What happened at Pentecost?
“All of them were filled with the Holy Spirit and began to speak in other languages, as the Spirit gave them ability.”
What happened at Pentecost in the New Testament?
Acts 2 describes a miracle: During the festival of Pentecost, Jesus’ disciples are given the Holy Spirit, and they begin speaking in tongues (other languages). Are the disciples speaking in human languages, or is this an instance of glossolalia in the Bible?
Glossolalia—speaking in angelic tongues—is described as a spiritual gift in 1 Corinthians 12–14. Webster’s dictionary defines glossolalia as “prayer characterized chiefly by incomprehensible speech, originating in primitive Christianity and now practiced by Pentecostal groups in ecstatic forms of worship.”
Ben Witherington III addresses what happened at Pentecost in his Biblical Views column “Speaking in the Tongues of Men or Angels?” in the July/August 2015 issue of Biblical Archaeology Review. While some believe that Acts 2 is the first instance of glossolalia in the Bible, he maintains that it is not.
When the disciples begin speaking in tongues, Acts 2:6 says that the crowd of Diaspora Jews who were in Jerusalem for the festival of Pentecost “gathered and was bewildered, because each one heard them speaking in the native language of each.”
Those who believe this is an instance of glossolalia in the Bible say that two miracles took place: The disciples were speaking in angelic tongues, and each person heard the message in his native language. However, Ben Witherington III contends that just one miracle occurred. The disciples miraculously began speaking other human languages, which is supported by the Greek grammar of Acts 2:6. Witherington explains:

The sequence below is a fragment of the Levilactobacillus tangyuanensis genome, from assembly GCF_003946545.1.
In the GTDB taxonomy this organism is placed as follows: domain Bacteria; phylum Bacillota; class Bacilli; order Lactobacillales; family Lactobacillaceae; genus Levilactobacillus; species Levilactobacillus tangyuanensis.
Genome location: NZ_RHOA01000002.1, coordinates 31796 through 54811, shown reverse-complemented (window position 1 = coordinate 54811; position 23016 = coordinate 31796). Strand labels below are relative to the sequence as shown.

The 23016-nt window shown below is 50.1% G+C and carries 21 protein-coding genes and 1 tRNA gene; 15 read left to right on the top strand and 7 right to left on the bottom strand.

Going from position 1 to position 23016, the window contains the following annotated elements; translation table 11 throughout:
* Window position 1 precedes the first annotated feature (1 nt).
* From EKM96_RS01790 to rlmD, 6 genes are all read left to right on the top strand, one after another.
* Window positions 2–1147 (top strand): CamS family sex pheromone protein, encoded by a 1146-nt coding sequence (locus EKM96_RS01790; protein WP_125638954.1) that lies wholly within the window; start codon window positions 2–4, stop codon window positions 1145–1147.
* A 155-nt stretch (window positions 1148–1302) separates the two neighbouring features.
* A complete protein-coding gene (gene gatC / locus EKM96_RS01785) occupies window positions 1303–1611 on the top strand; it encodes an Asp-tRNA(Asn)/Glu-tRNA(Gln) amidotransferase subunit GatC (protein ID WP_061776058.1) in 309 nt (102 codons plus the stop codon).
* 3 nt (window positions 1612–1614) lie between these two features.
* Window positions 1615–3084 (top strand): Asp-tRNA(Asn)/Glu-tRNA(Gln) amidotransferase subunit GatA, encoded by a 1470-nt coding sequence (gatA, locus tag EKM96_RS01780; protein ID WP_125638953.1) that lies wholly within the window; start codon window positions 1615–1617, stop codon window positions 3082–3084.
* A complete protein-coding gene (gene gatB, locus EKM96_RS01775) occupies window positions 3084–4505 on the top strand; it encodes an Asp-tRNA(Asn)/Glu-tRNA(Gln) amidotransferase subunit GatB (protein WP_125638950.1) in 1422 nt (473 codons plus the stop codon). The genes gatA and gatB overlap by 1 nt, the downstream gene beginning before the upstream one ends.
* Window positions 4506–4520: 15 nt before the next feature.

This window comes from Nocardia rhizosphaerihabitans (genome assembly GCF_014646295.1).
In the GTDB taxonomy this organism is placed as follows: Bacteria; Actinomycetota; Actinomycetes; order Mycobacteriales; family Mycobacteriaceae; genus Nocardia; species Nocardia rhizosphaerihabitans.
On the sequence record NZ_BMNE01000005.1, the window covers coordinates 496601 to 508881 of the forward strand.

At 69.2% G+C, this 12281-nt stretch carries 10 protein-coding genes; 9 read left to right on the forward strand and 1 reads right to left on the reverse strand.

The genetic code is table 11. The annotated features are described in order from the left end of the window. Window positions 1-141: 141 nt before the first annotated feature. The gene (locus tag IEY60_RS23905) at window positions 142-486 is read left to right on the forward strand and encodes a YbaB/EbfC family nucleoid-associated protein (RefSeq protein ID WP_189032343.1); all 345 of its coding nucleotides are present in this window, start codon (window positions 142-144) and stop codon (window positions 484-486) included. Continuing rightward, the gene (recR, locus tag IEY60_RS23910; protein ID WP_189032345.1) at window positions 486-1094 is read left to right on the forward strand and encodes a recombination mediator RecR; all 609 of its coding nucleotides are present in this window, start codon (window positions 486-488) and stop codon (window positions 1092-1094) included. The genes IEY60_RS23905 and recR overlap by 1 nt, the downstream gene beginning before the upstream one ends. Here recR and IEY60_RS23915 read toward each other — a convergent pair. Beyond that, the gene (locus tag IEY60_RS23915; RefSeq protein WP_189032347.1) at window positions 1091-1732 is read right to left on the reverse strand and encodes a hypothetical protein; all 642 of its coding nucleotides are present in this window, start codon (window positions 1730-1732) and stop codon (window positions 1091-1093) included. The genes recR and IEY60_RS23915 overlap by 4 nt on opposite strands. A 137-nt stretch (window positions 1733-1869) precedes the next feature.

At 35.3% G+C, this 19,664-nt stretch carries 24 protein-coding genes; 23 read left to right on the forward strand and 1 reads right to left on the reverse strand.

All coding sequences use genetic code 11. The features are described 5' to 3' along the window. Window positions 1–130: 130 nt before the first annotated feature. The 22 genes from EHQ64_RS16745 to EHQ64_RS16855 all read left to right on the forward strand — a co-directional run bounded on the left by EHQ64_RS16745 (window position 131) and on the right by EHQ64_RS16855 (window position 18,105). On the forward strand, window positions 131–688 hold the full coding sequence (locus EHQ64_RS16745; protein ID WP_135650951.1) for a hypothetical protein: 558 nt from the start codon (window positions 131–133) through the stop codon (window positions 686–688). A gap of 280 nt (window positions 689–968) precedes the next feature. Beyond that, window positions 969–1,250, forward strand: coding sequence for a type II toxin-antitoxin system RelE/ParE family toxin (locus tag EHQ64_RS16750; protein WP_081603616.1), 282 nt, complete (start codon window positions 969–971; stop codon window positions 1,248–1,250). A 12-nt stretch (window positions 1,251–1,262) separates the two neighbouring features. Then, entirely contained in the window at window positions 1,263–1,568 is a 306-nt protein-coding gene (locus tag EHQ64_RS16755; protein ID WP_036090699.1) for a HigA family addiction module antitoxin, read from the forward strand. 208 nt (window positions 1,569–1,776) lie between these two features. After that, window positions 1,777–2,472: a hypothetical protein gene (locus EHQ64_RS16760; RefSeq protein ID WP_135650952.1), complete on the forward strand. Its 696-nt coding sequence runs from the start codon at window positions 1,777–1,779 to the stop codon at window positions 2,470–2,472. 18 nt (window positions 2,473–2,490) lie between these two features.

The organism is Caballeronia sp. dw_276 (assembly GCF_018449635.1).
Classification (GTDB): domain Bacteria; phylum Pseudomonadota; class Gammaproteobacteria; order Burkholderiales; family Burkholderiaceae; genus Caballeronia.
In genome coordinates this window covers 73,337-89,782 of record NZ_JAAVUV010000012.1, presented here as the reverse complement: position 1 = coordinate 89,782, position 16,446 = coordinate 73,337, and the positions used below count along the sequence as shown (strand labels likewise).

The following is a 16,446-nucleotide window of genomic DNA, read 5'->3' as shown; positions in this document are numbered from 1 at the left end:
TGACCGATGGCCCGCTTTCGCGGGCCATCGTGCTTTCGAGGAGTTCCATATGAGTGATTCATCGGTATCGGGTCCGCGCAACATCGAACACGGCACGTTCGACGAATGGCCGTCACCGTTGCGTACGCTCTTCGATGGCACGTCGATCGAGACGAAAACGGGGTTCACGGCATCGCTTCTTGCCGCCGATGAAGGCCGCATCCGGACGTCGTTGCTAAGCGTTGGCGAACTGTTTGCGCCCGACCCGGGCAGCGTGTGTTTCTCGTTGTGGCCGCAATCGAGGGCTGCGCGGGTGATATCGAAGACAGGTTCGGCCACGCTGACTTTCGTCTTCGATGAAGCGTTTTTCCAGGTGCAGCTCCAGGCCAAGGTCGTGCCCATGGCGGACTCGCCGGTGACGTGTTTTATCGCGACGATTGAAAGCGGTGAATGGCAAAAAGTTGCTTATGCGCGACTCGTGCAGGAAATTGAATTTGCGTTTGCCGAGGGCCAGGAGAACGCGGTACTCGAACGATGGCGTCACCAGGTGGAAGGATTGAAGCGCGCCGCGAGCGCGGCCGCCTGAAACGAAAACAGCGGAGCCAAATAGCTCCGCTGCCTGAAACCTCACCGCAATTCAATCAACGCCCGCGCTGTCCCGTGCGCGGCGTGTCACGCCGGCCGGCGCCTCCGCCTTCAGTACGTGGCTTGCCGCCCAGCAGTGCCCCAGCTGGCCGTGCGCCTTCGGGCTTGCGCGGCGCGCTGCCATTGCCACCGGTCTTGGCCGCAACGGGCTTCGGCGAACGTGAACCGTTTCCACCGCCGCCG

The phrase “in their native language” modifies the verb “speaking” in verse 6, not the verb “hearing.” So there is exactly one miracle of speech at Pentecost—a miracle my Greek students regularly pray for, namely, the ability to suddenly speak a foreign language without further study! In short, the Pentecost story is not about glossolalia, despite the name of the modern Protestant denomination. If you want to find a story about glossolalia in a story about conversion in Acts, then you should turn to the story of Cornelius in Acts 10.
Witherington further explains that what happened at Pentecost is the opposite of what occurred at the Tower of Babel (Genesis 11:1–9). As a result of the Tower of Babel, human language is confused, and a language barrier is created, but at Pentecost, the language barrier is surmounted:
At Pentecost the multiple languages problem and language barrier is not resolved, but the Good News overcomes the problem by being shared in all the various languages of the persons present there. While Pentecost doesn’t reverse the effect of God’s confusing the languages at Babel, it overcomes the problem for the sake of the salvation of the nations.
To see Ben Witherington III’s full analysis of what happened at Pentecost, read his Biblical Views column “Speaking in the Tongues of Men or Angels?” in the July/August 2015 issue of BAR.
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This Bible History Daily feature was originally published on July 13, 2015.
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